EL Support Lesson

Learn Story Elements

Through this lesson, your students will use academic vocabulary to discuss character traits, author's purpose, and the sequence of events in a story.
This lesson can be used as a pre-lesson for the Craft Stick Story Elements lesson plan.
Grade Subject View aligned standards
This lesson can be used as a pre-lesson for the Craft Stick Story Elements lesson plan.

Students will be able to write and identify story elements to increase their reading comprehension.


Students will be able to use key vocabulary and a graphic organizer to discuss story elements using sentence frames.

(1 minute)
  • Explain that today we will be learning the elements of stories. Define element as a part of something.
  • Have students turn and talk to a partner about elements of stories.
(10 minutes)
  • Explain that before we begin, we will need to learn new vocabulary.
  • Present the rest of the tiered vocabulary found in the next section. Use the vocabulary cards as you define each word and allow students to discuss how the visual relates to the new word. As you introduce each word, use the word in a sentence relating to books you have previously read aloud to the class.
  • Tape the chart paper with tiered vocabulary words/phrases around the room. Assign each of the seven groups of students a color of colored pencil/marker and a word to start with. Tell students to write the definition, a sentence, or draw a picture related to the word.
  • After one minute, instruct students to move with their group to a new word to their left. Repeat so students can contribute to 4–5 different words.
(8 minutes)
  • Review the contributions of each group to the vocabulary word charts.
  • Allow students to write their own sentences with the new vocabulary words. For example: "I wear my best clothes to special events."
  • Ask student volunteers to come up to the projector/smart board and circle the vocabulary words in their sentences. Then have them share their sentences aloud.
(15 minutes)
  • Project the book, The Bad Seed (or another short picture book of your choice).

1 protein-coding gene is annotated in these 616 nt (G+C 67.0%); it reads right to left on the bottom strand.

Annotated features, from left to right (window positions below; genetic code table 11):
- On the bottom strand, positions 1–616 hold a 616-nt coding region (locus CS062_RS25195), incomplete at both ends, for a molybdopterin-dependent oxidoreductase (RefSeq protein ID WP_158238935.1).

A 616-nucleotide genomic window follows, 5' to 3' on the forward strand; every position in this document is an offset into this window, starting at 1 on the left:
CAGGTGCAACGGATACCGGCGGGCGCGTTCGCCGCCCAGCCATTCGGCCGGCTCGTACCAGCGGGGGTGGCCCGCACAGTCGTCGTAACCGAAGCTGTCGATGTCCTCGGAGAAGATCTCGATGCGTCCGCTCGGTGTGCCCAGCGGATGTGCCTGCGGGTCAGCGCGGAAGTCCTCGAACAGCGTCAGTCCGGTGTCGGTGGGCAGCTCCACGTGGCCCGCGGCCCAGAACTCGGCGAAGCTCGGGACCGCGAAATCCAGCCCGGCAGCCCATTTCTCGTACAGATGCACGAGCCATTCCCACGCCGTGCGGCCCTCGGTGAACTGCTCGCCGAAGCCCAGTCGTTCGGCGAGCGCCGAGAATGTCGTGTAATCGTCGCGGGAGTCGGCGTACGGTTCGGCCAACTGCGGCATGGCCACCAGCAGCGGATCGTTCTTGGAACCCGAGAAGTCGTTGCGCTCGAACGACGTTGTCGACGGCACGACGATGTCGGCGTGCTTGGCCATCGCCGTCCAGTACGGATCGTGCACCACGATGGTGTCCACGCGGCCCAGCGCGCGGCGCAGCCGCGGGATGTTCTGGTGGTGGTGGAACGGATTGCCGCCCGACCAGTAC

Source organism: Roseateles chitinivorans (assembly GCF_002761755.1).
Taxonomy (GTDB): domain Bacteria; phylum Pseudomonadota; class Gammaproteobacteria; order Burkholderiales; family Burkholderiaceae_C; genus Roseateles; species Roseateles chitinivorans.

• Ask students to follow along with their fingers as you read the story aloud.
  • Distribute the Story Elements Map worksheet to students. Project your copy.
  • Present each section of the story map, reviewing new vocabulary.
  • Ask students to turn and discuss the following questions with a partner:
    • What is the first important event in the in the story?
    • What happened next?
  • Explain that their answers may be a little different from one another's.
  • Project written sentence frames for student reference during partner discussion. For example: "First the seed ____. Then, ____."
  • After partner discussion, have students complete the story map.


  • Provide students with definitions in both English and their home language (L1) if they are literate in their home language.
  • Allow beginning EL students to form a small group that works with you.


  • Encourage students to complete a story element map for a book previously read aloud in class.
(3 minutes)
  • Circulate the room during partner work time, informally assessing reading comprehension, listening, and speaking.
  • Collect the Story Elements Map worksheets to review for comprehension, content, and mechanics.
  • Student comprehension and writing abilities should be noted for future small group work.
(3 minutes)
  • Review the components of the story in the Story Elements Map worksheet as a class.
  • Ask your students: "How do you feel about identifying story elements?" Have students hold up one finger if they are still unsure of how to compare and contrast stories, two fingers if they feel they are beginning to understand, and five fingers if they feel very comfortable and can demonstrate their understanding.

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